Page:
During a regular federal election, Prime Ministers and Party Leaders have their own campaigns to run, but they carve out some time here and there to drop in on candidates across the country to lend their name brand support to the electoral contest.  During a By-election period, they don’t have their own campaigns to run; which is how both the Prime Minister and Opposition Party Leader wound up in Calgary, stumping for their respective candidates in ridings recently vacated by ex-Prime Minister Stephen Harper and ex-cabinet minister Jason Kenney (newly elected Alberta’s provincial Conservative Party leader).

Guess which party’s candidates are getting the most press?

Fair Representation

Democracy is supposed to give citizens a say in our own governance.

But when we don’t have equal and effective votes, we don’t get fair representation.

When the deck is stacked in favour of the big political parties so only their candidates can get elected, we can’t get fair representation.

When a political system doesn’t work for a majority of the voters, people stop voting so they get no representation.

Or when people are afraid to vote for who they want and vote for someone they don’t want to stop someone they hate from getting elected, there is no longer any hope for fair representation.

Without fair representation, democracy stops being democracy.

Mr. Trudeau has disavowed his promise for electoral reform, but that is not his decision to make.  It’s ours.  So we need to keep pressuring them.  If the Liberals fail to win any of the 5 By-elections, it would certainly be a very clear message to Mr. Trudeau.  And I’ve no doubt it would increase our chance of getting the promised Proportional Representation.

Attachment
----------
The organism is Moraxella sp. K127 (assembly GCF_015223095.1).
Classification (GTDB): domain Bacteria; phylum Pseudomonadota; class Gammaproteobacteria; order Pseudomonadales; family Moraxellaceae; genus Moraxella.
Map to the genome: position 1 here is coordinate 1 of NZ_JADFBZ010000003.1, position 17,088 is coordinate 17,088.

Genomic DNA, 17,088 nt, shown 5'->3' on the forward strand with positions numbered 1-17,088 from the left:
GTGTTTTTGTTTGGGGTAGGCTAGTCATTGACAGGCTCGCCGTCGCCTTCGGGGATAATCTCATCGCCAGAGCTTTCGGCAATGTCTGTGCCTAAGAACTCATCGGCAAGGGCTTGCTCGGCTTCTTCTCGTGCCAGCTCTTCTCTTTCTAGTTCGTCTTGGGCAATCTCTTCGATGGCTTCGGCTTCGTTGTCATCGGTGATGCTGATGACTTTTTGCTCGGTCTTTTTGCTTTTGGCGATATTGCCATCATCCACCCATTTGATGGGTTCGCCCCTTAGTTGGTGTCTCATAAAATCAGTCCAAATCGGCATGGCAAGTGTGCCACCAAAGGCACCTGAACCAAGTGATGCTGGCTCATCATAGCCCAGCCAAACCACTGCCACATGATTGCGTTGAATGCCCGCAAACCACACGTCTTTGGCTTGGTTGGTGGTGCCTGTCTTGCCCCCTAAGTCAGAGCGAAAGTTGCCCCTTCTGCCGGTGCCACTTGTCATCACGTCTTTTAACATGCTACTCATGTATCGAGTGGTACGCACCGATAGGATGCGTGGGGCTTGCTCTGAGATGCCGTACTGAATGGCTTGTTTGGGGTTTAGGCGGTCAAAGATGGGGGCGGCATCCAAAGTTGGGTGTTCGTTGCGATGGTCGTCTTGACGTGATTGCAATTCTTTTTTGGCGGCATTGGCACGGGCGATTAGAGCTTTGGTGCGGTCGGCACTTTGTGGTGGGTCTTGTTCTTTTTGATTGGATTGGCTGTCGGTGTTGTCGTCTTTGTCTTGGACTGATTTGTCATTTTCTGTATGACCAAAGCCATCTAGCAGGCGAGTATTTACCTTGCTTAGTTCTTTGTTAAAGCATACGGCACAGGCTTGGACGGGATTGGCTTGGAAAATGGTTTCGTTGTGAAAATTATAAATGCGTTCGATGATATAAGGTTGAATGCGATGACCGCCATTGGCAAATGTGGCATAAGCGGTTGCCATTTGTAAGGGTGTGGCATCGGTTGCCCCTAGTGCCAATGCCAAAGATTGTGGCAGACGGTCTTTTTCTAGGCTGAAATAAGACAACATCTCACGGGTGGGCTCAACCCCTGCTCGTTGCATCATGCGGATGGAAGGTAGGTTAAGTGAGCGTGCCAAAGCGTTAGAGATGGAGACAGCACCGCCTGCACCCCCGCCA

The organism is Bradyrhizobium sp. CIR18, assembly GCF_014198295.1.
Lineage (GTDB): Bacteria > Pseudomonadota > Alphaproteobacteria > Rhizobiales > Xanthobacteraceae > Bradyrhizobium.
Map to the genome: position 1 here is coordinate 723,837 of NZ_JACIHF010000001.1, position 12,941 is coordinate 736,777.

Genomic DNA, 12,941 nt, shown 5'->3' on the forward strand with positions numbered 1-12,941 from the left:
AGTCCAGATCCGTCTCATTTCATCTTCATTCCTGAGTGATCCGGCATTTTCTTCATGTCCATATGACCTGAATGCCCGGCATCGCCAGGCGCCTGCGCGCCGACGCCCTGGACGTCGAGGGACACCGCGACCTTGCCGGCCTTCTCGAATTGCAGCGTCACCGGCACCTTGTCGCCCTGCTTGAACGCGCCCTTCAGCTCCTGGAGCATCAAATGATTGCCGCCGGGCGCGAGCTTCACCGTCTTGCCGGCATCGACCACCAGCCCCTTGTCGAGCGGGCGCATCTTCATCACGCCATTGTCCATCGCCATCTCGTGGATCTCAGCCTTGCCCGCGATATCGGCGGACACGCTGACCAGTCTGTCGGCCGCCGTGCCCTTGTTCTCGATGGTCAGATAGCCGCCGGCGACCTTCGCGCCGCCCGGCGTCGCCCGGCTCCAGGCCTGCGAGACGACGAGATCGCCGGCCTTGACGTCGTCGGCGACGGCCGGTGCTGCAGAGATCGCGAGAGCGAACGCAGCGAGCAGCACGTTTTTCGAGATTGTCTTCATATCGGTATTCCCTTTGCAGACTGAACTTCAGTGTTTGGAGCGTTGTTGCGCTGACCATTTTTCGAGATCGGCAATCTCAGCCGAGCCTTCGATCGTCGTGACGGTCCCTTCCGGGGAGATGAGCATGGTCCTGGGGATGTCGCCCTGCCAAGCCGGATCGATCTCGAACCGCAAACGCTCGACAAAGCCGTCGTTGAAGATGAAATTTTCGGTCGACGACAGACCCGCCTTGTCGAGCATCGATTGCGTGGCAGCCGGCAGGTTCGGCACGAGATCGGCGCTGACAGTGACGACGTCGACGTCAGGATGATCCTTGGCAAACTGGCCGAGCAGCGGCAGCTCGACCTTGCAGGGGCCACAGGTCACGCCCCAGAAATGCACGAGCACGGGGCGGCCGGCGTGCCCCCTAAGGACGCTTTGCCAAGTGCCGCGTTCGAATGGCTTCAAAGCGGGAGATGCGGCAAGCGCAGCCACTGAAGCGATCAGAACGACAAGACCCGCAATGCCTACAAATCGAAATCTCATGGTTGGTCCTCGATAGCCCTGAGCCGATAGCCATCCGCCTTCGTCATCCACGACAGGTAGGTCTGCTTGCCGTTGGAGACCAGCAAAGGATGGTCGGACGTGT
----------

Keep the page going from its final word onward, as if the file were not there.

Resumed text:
Smart Voting Tips:

  1. If we really want real change, we need to start voting for politicians who will actually deliver it.
  2. We need to vote… even the disenchanted need to vote.  Do you know, more people didn’t vote than voted for the Trudeau Government?  If all the eligible voters who don’t vote would vote, we would see real real change.
  3. The first thing to remember that opinion polls are just the opinions of a tiny sample of people, kind of like the surveys they cite on Family Feud.  Don’t vote for anyone but the candidate you want.
  4. Even votes that don’t count have power.
  5. The more voters who give up in frustration, the easier it is for the defenders of the status quo to keep things from changing.
  6. Unless we start voting for what we want, we will never get it.

Power To The People

Right now there is a shade more than a week left before the 2017 By-elections will be decided on April 3rd.  There aren’t enough by-elections to change the balance of power in Ottawa, so the usual arguments for strategic voting have no power.  Which means vote for what you want.

If there is a By-election in your riding, find out who your choices are.  You can even volunteer for the candidate you like best, and maybe even help her win.

I imagine there are a fair number of Liberal supporters living in Markham—Thornhill who are annoyed to have local candidates cast aside to make way for one of the PM’s friends.  Such shenanigans undermine the local representation Canadians want.  This would be an excellent time for angry Liberals to swing their votes.  

If I were a Markham—Thornhill voter, I’d be volunteering for Caryn Bergmann because she supports the things I do… including Electoral Reform and Climate Action, and I think she will fight for them in Ottawa.  But I’m not, so all I can do is cheer her on from the peanut gallery.

If you are a Markham—Thornhill voter, I urge you to attend Thursday’s All Candidates Debate to get a good look at the choices.  Find out where they stand, decide who will best represent you.

Then vote.

It’s time to take back our democracy.